Reformed Reflections

Princeton Versus the New Divinity: The Meaning of Sin-Grace-Salvation-Revival:
Articles from the Princeton Review. The Banner of Truth, Carlisle, Pa.2001.
Hardcover, 342 pp.
Reviewed by Johan D.Tangelder

Why republish articles written by nineteenth century American theologians? A good question. But as I perused them I became convinced of their relevance, despite the dated language and wordiness. "The New Divinity" movement in the 1830s was much affected by the Second Awakening. The evangelists who adopted this new thinking appealed effectively to professed new converts under their preaching. What dominated the discussion were such practical issues as: How should conversion be presented? What is a legitimate use of persuasion? Can all accept the Gospel? Should it be offered indiscriminately to all? These questions were provoked mainly by the ministry of the revivalist, Charles G.Finley (1792-1875) and his, New Measures. Finney and like-minded claimed a recovery of the Gospel. As a result, churches grew impatient with doctrinal issues when there were fields ripe for the harvest.

Many questions raised then, we still face today. The Publisher's Introduction points out that during the twentieth century there was an increasing questioning of the alleged benefits which the New Divinity was supposed to have introduced. In Britain, Dr. Martyn Lloyd-Jones was a leader and evangelist who challenged the correctness of what had been so long assumed. The publisher argues that there is no better starting point for re-examining the thinking which led to changes in evangelism than the articles Princeton theologians published in the Biblical Repertory and Theological Review.

Two of the authors are well known: Archibald Alexander (1772-1851), the founding professor of Princeton Seminary, and Charles Hodge (1797-1878). Their theology, a distinctly American nineteenth-century expression of classical Reformed faith, grew out of a commitment to an authoritative Bible and respect for the Reformed Confessions. They were critical of the emotional excesses of American revivals, but nevertheless pronounced regeneration and conversion as prerequisites for a genuine godly walk. Nowhere was Charles Hodge more eloquent and persuasive than when he defended the Reformed view of fallen human nature and the sovereignty of God in salvation. Hodge viewed the difference between the Reformed faith and the New Divinity as a clash between competing doctrinal systems. The one has as object the vindication of God is supreme sovereignty in the salvation of men: the other has for its characteristic aim, the assertion of the right of human nature.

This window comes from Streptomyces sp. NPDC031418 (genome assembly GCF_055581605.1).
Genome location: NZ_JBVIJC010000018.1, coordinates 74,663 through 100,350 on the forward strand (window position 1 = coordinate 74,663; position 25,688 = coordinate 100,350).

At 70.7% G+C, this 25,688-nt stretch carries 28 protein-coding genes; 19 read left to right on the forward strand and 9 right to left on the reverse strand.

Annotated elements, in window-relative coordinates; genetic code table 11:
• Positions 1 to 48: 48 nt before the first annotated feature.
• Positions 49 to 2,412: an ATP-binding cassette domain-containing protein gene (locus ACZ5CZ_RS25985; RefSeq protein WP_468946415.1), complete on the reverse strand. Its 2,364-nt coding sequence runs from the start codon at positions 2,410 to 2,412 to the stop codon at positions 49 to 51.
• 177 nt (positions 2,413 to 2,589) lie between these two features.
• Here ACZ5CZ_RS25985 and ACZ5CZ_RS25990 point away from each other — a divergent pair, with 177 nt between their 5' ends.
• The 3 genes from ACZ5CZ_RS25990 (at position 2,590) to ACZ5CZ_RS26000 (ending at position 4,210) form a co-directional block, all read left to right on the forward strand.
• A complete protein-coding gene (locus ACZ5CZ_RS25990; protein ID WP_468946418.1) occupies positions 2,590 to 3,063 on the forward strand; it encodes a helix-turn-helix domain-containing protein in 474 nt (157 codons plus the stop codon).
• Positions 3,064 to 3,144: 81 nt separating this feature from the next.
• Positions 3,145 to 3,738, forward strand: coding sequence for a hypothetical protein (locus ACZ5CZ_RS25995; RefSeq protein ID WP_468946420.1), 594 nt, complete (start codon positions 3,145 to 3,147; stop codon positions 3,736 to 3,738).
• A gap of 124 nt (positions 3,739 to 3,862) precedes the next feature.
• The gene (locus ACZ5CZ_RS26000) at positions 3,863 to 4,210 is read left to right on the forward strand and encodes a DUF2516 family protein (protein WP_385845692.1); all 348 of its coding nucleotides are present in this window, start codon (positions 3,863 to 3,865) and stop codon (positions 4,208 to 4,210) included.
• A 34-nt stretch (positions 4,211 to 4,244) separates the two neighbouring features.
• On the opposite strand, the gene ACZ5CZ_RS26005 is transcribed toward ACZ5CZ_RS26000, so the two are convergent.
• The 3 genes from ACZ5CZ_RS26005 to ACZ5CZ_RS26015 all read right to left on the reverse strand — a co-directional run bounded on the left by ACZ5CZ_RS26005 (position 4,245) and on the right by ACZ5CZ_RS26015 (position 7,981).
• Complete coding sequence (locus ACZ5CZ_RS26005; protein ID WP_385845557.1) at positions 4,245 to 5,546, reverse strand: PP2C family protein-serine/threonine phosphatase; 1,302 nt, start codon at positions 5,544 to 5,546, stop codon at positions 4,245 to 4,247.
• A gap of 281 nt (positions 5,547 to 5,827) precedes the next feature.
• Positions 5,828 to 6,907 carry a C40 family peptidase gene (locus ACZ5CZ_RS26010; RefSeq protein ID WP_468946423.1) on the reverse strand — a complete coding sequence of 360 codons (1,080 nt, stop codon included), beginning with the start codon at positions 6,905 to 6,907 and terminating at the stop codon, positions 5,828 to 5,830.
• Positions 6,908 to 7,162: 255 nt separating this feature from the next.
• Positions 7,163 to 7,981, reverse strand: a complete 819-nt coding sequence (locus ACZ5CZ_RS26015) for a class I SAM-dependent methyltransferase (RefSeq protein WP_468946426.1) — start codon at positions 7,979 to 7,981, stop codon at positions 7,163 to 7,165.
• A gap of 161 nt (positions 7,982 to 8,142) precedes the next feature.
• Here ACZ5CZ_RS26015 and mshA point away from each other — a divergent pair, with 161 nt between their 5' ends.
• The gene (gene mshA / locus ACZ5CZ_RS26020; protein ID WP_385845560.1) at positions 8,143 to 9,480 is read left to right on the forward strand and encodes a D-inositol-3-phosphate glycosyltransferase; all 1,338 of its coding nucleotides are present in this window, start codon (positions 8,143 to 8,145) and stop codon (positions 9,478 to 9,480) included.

In this volume of eight articles Alexander and Hodge were responsible for the first five. Albert Baldwin Dod (1805-1845), the author of the sixth article represented Princeton's answer to Finney's view of revivals of religion. John Woodbridge, born in 1784, the author of the seventh article, was an active opponent of the New Divinity. And Dr. Thomas Cleland (1778-1858), the author of the final article, was present at the 1801 Cane Ridge revival in Kentucky. He described the "Bodily Effects of Religious Excitement." Cleland sided with the New Divinity when the division of the Presbyterian Church took place in 1838.

Why study these articles? The current developments in evangelicalism and Reformed churches are of grave concern. The impact of secularism, the lure of postmodernism, and continued fragmentation of churches call for a renewal of faith and a love for Biblical doctrines which the Reformed tradition can offer. I commend, therefore, The Banner of Truth publisher for making available pertinent articles from the Biblical Repertory and Theological Review, which will greatly assist pastors in developing a sound biblical approach to preaching and evangelism today.